“We do focus on cleaning up habitats, but where we got the Come Home Year grant, we felt obligated that these areas should be taken care of. We couldn’t see it stay like that. There are a couple of spots we wanted to get but we didn’t because we spent days at the service road and up at the incubator mall,” said Lomond. “The particular areas we were at are places where tourists who come to the area are going to frequent, and we wanted to make sure the place looks presentable,that they don’t get the wrong impression about our area, and not only that, most of those plastics, with all of our wind and rain will eventually work its way into our streams and oceans.”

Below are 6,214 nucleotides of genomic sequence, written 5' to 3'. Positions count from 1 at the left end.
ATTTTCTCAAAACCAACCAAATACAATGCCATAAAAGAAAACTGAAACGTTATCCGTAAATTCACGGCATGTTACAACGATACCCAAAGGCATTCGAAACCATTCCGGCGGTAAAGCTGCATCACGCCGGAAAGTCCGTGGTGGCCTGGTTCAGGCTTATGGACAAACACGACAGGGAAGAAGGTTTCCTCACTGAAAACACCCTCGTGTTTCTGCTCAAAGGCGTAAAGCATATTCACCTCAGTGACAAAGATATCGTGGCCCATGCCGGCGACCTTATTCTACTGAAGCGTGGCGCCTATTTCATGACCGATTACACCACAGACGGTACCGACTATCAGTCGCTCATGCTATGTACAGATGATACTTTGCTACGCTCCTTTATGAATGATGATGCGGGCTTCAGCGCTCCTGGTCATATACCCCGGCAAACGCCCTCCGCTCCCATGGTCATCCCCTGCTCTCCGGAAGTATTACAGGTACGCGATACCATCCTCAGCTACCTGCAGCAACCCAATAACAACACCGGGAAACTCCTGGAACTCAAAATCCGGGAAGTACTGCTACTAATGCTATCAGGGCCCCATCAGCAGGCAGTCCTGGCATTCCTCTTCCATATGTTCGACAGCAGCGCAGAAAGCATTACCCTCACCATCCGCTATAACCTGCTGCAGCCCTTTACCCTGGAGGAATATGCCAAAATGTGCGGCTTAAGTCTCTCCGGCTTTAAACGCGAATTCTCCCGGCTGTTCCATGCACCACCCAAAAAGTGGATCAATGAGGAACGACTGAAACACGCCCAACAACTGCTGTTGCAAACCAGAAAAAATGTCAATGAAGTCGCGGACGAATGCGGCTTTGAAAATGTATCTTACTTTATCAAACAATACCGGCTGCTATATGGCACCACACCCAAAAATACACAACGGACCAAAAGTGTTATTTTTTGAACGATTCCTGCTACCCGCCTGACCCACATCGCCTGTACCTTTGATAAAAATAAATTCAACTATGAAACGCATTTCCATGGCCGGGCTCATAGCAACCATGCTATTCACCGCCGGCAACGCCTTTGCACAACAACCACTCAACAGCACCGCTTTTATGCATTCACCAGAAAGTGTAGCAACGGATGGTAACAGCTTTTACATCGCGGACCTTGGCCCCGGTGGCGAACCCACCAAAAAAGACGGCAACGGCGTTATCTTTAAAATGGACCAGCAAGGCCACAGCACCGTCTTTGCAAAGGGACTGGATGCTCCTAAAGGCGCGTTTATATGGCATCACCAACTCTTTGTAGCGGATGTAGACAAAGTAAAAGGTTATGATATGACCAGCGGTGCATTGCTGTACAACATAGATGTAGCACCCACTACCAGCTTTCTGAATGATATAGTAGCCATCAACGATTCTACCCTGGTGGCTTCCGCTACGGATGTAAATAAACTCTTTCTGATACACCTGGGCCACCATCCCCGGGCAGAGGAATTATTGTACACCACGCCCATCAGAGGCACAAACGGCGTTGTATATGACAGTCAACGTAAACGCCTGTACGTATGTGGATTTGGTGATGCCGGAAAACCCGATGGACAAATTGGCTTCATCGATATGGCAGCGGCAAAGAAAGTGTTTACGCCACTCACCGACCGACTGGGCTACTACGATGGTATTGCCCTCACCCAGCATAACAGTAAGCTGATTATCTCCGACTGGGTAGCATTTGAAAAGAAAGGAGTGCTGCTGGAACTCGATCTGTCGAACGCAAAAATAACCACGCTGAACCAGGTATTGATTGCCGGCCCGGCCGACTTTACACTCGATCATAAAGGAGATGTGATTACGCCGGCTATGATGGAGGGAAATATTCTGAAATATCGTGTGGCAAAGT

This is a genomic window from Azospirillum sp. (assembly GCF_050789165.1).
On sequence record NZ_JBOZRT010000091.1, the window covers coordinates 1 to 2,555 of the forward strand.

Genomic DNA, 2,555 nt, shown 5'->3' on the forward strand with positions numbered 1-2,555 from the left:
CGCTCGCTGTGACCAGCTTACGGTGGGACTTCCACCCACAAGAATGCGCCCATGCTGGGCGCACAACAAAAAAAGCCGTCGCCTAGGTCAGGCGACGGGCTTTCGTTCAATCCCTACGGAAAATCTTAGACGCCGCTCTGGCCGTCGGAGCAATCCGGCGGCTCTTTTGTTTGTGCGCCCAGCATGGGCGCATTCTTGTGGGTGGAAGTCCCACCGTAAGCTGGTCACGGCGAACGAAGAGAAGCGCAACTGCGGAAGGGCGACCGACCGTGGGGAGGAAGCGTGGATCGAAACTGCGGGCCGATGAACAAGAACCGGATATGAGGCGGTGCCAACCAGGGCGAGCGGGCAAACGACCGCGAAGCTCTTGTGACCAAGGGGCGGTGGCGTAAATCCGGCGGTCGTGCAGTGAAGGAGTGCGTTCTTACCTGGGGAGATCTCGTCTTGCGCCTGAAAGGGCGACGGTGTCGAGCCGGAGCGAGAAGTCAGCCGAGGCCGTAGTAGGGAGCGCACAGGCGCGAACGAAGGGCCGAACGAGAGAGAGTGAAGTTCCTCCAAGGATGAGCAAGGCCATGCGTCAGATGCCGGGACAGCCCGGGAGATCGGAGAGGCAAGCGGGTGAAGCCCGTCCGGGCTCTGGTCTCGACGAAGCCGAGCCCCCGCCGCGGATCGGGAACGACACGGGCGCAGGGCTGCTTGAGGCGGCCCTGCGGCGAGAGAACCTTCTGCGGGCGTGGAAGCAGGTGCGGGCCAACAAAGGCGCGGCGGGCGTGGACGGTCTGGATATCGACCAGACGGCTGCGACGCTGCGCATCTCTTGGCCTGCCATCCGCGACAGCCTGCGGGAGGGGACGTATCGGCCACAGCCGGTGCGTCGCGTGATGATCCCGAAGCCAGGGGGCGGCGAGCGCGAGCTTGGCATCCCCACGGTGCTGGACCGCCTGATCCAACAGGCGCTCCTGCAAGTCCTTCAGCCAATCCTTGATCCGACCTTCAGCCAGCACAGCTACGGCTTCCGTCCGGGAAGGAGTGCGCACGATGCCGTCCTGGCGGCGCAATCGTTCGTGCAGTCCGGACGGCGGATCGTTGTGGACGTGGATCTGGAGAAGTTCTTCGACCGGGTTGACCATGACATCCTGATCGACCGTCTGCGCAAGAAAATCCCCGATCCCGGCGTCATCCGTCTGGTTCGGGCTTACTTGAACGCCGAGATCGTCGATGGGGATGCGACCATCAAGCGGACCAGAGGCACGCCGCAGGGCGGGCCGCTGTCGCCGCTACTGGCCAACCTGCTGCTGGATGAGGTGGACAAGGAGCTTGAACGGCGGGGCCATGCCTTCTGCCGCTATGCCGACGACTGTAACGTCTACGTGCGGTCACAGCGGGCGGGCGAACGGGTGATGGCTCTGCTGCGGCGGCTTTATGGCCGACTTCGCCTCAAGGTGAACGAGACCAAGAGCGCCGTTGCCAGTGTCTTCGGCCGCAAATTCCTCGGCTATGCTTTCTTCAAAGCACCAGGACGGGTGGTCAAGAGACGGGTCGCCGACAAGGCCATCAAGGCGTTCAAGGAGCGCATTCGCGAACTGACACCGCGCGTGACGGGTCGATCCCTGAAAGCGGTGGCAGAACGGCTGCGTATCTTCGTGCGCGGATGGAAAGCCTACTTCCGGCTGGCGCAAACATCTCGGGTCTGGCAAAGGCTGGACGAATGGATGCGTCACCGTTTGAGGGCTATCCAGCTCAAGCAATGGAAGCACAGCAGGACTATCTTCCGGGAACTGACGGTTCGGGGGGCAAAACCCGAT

Even though the group did a major cleanup on Sunday, clearing out numerous bags of trash from an approximate 50 yard area, more garbage has already been left behind.
“There’s been more people back there eating takeout and threw their garbage all over the ground again. I would say there’s definitely an ongoing issue. The sign should include the penalties for getting caught littering there and there also should be a camera in the area, signs saying it is under surveillance, because if the risk of getting caught was a little bit higher, it probably would discourage a few more people.”
Lomond said that with garbage all over the ground already, people are even more likely to throw more garbage on top of it.
“I think there really should be someone out to get some of it cleaned up because people want to come home and enjoy themselves, and it’s a bad atmosphere when there’s garbage everywhere. People like to be comfortable in more pristine, nice environments, enjoying the beauty. Garbage takes away from the beauty of the place.”